Better than Pizza...salad?
Better than Pizza…salad?
Yep, I just said that.
Did I just say that? Better than pizza salad? I definitely did. Just said it.
Because its true. One night, Christopher and I were having a cleanoutthefridgenight, which is essentially a night where we eat all the random stuff in our fridge before it goes bad, when we had this salad.
Ok, so no, the salad just didn’t appear, but I did throw it together in about 5 minutes with leftovers we had in the fridge and some dried spices from the pantry. And then, I set a bowl of it down in between a plate of pickles and some reheated pizza….and well, the rest is history.
Although to be truthful, I suppose this salad could have been called “Better than Pickles Salad”, but that just didn’t seem as catchy.
So here we are, after we both chose to eat a salad instead of pizza…which I never really saw coming. No warning. I suppose we will all be better prepared the next time this happens.
This post, I’m assuming, is also well timed, as we probably are all reallllly sick of cooking elaborate meals at very stressfully placed holidays during the year…or maybe I’m the one that’s sick of cooking.
Not that I don’t love the holidays, I think my love for holidays and the changing seasons has been very well documented at this point. Its just that Thanksgiving’s strategic placement near the end of the semester, at the start of severe weather flight delays, and less than a month from Christmas, which is less than 2 weeks away from New Years is just crazy-making. I vote to space these holidays a little bit better. Not only would there be less stress, but if we moved some of these to summer, we wouldn't have to worry about the nor'easters that always seem to cancel 5 million flights right before or after Christmas. Don't even get me started on my Christmas break last year where I was stranded in Chicago during the polar vortex. The. Worst. Ever. There were no down coats big enough for that excursion.
So here we have it, a really impressive salad that you can make within 5 minutes, without cooking, that will impress your family and friends. It is a perfect way to use leftover chicken or turkey. (I told you this recipe was aptly timed.) It also doesn’t matter what types of salad greens you have- they all taste great. As of posting this, I have had this salad with romaine, arugula, kale, and bok choy. It is now glaringly apparent that I’ve had this salad about 10 times since its first creation.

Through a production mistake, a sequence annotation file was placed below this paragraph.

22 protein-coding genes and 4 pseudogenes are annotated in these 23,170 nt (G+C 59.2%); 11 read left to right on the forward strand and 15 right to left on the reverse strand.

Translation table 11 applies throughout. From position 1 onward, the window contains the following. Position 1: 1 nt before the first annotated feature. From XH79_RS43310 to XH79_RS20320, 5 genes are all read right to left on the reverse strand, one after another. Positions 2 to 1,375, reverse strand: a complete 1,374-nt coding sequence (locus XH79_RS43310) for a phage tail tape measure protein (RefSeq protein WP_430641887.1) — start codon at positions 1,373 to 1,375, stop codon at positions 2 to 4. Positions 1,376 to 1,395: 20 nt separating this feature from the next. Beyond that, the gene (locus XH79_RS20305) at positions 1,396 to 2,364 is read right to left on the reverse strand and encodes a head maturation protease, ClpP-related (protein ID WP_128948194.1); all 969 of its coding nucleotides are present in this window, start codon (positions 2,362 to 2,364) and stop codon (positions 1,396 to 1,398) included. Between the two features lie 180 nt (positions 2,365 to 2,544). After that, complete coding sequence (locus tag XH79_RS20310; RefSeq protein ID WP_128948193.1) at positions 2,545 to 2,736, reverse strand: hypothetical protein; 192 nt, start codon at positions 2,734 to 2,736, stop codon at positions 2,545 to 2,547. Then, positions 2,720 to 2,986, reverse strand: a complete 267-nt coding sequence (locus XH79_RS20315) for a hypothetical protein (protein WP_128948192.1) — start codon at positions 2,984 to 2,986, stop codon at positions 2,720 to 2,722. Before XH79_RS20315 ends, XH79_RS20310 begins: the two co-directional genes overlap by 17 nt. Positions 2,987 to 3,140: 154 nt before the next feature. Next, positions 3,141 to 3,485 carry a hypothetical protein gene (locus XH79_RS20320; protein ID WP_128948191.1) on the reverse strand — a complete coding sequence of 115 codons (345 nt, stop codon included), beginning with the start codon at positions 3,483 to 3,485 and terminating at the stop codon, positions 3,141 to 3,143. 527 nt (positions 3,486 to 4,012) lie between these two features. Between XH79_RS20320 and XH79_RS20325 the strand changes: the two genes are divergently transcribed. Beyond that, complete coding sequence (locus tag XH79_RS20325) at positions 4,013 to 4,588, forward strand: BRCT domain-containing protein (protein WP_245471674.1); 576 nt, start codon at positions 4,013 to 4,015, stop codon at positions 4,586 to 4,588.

I should note that Vegenaise isn’t exactly paleo; although far better than conventional mayonnaise, it contains safflower oil. Safflower is an industrial oil, although it has been noted that of all the industrial seed oils, this is probably the best choice as long as it is extracted without chemical or heat. Soy-free Vegenaise, however, does not contain grains, gluten, or dairy, so you’re safe there. For a truly Paleo option, I recommend making your own mayonnaise to substitute, however, this would increase the time to make the salad from 5 minutes to possibly 15. And really, You Only Live Once. So Eat That Vegenaise.
Or maybe we should just stick to YOLO.
And then make this salad.
better than pizza….salad?
Makes 3 large salads, or several small salads
- 8 cups of your favorite salad greens
- 1 cup of Soy-free Vegenaise, divided
- 2 cups leftover shredded chicken or turkey
- ½ cup red grapes
- 2 medium sized celery stalks
- ¼ cup chopped hazelnuts (optional)
- 1 ½ tbsp. dried dill
- 1 tsp. dried onion powder
- 1 tsp. dried garlic powder
- Slice grapes in half lengthwise and dice celery stalks finely.
- In a medium sized bowl, mix leftover chicken or turkey with ¾ cup of the Soy-free Vegenaise, diced celery, halved grapes, chopped hazelnuts, dried dill, onion powder, and garlic powder. Stir until well incorporated.
- Add Vegenaise /poultry mixture to salad greens. Stir to incorporate, and add remaining ¼ cup Vegannaise slowly to thoroughly coat all greens. Serve immediately.*
*If you want to make this in advance, hold off on adding the Vegenaise mixture to the salad greens until just before serving to ensure that the greens remains crisp.